That’s a good question! Four presenters from two institutions, the University of Manitoba (UM) and Stony Brook University did some usability testing and compared usage patterns before and after implementing Serials Solutions’ Summon system.
At UM, a consultant studied the library’s website and recommended making it easier to use the site and installing a single search box for books and articles. Summon was implemented, then 9 students used it in their research assignments while being observed. Results were:
- Students took it for granted that they could search books and articles simultaneously.
- Nearly all students failed to notice Summon’s limiting options until prompted.
- Searches started broad, then were narrowed down.
- Librarians know about student behavior; many of them responded, “I could have told you that”.
Comparison between Google Scholar and Summon: 35 citations were searched for using Scholar, Windows Live Search, and Scirus. Over a period of 4 years, Scholar retrieved more than the other systems. Both Scholar and Scirus claim to be stronger in the sciences, and Summon is designed to be broader. This test refutes these claims: Scholar seemed to be the broadest.
How did journal usage change after Summon was implemented? Using usage statistics, overall usage dropped from one year to the next. Some platforms reflected the overall trends; others showed increased usage but had a small number of successful requests, and still others showed no consistent usage patterns. This was counter to expectations that usage would increase when Summon became available.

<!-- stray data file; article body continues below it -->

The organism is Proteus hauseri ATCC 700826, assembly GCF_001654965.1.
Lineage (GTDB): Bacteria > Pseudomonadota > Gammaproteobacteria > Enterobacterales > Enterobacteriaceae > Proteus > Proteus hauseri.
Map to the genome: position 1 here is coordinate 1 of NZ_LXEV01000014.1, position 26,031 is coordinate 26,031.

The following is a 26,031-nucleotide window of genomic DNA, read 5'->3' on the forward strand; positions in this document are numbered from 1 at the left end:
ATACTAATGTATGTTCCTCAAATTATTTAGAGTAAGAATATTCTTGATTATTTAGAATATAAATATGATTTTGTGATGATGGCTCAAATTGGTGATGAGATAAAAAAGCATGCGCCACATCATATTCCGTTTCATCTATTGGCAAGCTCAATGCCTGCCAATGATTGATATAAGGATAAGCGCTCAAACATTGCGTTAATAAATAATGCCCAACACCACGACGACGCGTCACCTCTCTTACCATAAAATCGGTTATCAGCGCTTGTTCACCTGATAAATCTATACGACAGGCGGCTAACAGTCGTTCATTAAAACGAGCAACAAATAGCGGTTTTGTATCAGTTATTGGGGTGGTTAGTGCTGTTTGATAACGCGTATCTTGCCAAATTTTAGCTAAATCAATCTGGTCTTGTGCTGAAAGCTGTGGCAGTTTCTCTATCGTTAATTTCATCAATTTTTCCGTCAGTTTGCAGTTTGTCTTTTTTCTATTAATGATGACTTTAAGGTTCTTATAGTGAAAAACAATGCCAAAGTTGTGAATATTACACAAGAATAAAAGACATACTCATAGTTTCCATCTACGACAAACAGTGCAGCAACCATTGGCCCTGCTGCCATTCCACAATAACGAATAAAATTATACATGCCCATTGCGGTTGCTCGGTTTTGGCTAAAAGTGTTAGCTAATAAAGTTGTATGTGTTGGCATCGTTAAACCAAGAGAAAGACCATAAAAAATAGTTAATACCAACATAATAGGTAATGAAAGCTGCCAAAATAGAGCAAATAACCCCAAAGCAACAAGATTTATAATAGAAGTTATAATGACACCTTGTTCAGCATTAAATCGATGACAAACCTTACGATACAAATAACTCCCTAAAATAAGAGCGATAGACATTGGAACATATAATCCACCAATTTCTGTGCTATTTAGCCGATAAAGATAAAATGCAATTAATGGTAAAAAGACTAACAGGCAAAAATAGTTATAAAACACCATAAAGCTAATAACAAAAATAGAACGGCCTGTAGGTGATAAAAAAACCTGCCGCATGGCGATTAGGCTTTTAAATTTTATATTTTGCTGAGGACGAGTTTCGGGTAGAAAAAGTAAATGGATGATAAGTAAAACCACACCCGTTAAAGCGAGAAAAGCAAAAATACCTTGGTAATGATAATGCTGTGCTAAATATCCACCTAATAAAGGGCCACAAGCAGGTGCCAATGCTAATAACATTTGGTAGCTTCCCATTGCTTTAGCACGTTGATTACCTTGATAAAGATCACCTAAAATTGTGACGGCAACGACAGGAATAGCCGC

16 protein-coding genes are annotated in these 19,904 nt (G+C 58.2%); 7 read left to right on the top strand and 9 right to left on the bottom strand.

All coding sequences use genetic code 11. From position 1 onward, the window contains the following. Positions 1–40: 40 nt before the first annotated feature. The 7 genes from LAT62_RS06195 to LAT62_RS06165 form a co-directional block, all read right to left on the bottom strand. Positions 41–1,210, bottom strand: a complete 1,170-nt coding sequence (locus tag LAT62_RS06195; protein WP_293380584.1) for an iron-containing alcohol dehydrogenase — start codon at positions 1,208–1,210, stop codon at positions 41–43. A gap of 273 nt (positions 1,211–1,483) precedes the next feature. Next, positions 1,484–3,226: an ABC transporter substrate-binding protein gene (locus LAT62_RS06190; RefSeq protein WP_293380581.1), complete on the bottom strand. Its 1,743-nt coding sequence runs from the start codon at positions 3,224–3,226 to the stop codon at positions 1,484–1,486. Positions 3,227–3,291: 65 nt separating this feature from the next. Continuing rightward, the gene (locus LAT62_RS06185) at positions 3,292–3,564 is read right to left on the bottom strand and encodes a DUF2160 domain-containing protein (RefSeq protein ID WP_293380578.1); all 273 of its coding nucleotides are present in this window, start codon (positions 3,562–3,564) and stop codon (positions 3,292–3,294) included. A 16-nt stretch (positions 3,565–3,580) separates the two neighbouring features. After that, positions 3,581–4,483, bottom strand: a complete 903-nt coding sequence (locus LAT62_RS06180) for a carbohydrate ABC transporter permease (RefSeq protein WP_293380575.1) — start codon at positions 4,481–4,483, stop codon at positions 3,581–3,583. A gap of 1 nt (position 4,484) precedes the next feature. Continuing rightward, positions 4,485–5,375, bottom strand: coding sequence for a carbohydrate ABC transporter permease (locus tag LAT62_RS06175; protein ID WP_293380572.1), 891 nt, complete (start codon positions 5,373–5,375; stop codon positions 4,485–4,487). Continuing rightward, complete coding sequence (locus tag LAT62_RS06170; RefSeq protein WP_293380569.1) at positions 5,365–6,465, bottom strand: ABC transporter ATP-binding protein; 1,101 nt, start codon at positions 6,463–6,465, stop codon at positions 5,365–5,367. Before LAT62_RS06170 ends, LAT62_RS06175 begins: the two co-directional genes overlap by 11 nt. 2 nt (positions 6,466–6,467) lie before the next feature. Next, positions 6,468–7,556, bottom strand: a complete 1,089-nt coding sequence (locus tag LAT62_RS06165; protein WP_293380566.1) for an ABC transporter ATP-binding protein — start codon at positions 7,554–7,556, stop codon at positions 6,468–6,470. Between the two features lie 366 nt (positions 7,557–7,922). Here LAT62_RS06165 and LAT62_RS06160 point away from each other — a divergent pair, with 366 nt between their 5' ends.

Stony Brook University found that there are too many places to begin a search, and the typical response is to purchase even more resources. This diagram illustrates the problem:
Searches regularly fail so users generally choose the fastest and easiest methods, often settling for free text instead of using the library’s resources. Users want one-stop shopping. But “The Internet is the world’s largest library; it’s just that all the books are on the floor! It’s time to start picking the up.” The semantic web is a major advance in solving users’ searching problems. A graphical user interface (GUI) consisting of a simple search box was developed to present PubMed data to users. The conclusion is that the semantic web will be useful in future search interfaces and discovery systems.
So is discovery better than Google Scholar? It appears to be, but the jury is still out.